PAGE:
EM: We think about that question all the time, but the answer is probably pretty simple. We're in the proof-of-concept stage right now and either this works and people get on board and it becomes a part of the new normal, or it doesn't and the whole thing goes away. I'm optimistic that over the course of the roughly three years for which we're now funded, we'll show some real results that will allow us to move beyond the $3 per-member per-month model we have now. That money is nice, but it's not enough to sustain the approach. We need practices and plans that are willing to engage in shared-savings arrangements and employers that see the value in paying for it. I think we'll get there. Employer interest in the medical home model, at least in Maine, is incredibly strong.
PHP: There must be a fair amount of work involved in administering a $20 million demonstration project.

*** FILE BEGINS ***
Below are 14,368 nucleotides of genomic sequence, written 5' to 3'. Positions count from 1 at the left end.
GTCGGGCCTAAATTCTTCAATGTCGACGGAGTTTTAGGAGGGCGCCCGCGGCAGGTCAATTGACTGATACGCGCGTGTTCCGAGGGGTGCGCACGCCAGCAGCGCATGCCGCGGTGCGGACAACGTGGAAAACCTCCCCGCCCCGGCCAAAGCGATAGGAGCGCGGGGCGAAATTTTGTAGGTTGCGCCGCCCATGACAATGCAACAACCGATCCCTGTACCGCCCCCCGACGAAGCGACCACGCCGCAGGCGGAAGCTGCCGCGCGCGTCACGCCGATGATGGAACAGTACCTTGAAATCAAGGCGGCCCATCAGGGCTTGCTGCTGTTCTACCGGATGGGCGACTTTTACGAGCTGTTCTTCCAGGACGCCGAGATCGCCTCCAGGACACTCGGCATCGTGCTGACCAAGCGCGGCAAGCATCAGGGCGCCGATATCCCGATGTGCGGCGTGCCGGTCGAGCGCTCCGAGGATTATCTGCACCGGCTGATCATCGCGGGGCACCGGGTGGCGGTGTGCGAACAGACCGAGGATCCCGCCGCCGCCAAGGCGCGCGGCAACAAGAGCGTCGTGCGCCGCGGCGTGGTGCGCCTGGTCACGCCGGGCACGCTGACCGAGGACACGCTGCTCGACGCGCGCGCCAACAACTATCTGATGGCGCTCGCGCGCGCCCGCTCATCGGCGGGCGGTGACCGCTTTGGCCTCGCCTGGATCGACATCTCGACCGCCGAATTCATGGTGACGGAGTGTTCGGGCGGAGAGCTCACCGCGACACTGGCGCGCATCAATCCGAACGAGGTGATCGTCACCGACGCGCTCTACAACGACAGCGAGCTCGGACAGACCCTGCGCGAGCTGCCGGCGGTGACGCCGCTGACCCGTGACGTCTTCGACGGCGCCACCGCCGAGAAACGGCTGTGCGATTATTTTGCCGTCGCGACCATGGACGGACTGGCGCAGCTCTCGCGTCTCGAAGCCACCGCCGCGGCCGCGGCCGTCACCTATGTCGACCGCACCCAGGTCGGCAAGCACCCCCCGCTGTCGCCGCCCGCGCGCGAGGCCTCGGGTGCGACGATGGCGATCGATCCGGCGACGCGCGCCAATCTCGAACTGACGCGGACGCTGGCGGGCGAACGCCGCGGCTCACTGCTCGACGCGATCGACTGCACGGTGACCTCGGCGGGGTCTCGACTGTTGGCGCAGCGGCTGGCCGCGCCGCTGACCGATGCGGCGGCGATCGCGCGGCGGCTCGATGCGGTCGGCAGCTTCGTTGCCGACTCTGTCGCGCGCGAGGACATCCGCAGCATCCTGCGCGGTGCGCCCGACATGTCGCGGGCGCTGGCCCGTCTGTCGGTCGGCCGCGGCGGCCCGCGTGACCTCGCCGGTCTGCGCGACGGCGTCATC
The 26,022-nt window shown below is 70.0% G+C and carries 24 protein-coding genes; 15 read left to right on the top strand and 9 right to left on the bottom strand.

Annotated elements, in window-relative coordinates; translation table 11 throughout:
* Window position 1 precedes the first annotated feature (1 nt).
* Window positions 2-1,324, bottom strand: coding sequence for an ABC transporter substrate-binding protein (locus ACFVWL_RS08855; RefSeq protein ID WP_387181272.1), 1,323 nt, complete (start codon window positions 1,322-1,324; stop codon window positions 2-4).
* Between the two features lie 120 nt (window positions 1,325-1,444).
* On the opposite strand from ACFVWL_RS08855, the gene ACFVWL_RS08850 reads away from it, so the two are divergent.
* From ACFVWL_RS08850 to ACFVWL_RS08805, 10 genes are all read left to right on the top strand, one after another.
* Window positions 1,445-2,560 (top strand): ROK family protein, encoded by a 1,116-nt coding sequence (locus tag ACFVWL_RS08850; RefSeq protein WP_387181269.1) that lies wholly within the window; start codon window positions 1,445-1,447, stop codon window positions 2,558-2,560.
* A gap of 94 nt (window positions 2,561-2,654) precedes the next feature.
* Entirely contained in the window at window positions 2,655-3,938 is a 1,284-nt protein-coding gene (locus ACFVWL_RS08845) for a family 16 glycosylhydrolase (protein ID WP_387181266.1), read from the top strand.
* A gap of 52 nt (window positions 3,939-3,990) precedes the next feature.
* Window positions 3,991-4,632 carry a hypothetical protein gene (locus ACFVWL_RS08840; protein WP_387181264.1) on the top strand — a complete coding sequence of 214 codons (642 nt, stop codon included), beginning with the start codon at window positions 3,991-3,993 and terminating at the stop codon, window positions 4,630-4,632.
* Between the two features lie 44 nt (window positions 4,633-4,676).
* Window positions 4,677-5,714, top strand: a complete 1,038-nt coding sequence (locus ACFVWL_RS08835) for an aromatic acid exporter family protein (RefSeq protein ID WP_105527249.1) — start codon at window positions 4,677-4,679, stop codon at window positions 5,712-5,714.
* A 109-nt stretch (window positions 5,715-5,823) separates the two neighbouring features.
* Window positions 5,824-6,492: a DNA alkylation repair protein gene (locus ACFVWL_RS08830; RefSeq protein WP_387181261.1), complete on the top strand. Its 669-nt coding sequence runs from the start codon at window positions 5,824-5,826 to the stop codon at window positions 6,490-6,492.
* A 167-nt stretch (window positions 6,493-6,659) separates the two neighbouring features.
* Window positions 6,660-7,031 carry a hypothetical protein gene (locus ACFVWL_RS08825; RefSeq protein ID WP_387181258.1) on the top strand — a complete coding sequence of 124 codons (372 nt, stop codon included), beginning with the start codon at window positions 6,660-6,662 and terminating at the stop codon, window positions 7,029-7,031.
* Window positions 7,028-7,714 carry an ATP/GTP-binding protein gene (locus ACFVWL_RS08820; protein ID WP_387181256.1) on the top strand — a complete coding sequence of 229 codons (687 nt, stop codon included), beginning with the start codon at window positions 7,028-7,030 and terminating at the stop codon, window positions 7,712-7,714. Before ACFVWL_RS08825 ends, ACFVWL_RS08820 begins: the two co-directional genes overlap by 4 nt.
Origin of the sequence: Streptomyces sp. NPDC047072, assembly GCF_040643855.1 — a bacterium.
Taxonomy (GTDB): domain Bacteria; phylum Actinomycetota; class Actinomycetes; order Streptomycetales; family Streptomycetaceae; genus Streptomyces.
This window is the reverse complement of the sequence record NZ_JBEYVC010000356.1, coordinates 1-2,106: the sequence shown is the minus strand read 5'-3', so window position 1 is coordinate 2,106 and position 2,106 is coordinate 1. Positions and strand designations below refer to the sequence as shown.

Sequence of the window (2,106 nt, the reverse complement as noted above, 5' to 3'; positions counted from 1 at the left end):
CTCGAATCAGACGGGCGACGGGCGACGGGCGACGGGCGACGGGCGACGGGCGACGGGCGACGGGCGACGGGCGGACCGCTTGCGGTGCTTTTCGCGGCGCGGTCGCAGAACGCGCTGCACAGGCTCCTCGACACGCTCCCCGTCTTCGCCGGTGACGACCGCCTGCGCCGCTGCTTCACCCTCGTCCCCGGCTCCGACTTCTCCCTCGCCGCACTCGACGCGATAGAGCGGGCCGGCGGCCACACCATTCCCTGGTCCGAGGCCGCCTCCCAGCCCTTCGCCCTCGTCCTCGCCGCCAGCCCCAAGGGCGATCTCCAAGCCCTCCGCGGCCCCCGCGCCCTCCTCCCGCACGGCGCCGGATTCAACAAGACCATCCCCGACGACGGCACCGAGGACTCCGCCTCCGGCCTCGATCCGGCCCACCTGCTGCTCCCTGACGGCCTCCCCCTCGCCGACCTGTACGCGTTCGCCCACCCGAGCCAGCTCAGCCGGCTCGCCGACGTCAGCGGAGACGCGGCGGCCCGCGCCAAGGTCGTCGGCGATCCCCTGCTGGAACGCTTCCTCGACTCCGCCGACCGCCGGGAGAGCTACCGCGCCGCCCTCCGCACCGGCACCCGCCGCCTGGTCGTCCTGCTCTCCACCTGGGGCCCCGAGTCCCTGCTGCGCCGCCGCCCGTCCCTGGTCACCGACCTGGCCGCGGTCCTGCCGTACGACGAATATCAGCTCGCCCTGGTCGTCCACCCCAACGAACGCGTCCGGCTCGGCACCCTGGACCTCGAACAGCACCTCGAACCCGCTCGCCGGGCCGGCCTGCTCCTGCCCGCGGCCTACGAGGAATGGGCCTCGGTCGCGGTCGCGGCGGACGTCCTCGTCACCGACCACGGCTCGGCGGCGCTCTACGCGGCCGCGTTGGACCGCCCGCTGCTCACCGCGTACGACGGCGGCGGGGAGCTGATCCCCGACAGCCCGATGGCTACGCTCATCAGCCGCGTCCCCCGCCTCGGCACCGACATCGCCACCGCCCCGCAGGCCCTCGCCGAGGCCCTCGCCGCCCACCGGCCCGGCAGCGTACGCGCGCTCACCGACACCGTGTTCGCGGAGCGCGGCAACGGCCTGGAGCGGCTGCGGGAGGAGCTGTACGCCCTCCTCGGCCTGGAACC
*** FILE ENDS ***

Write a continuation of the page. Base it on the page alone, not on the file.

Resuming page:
EM: There is! Some thought really does need to be given to funding an "innovation infrastructure." What's happening in Maine only works because the infrastructure was already there, courtesy in large part to employer support. In fact, the Innovation Center made private purchasers support a prerequisite for selection, really emphasizing the need for multistakeholder collaboration for system transformation. Fortunately, Maine has several organizations like the Coalition leading multistakeholder work. But that's not always true in other states and you don't want to limit innovation to places where innovation is already happening.
PHP: What is required of practices that participate in the effort?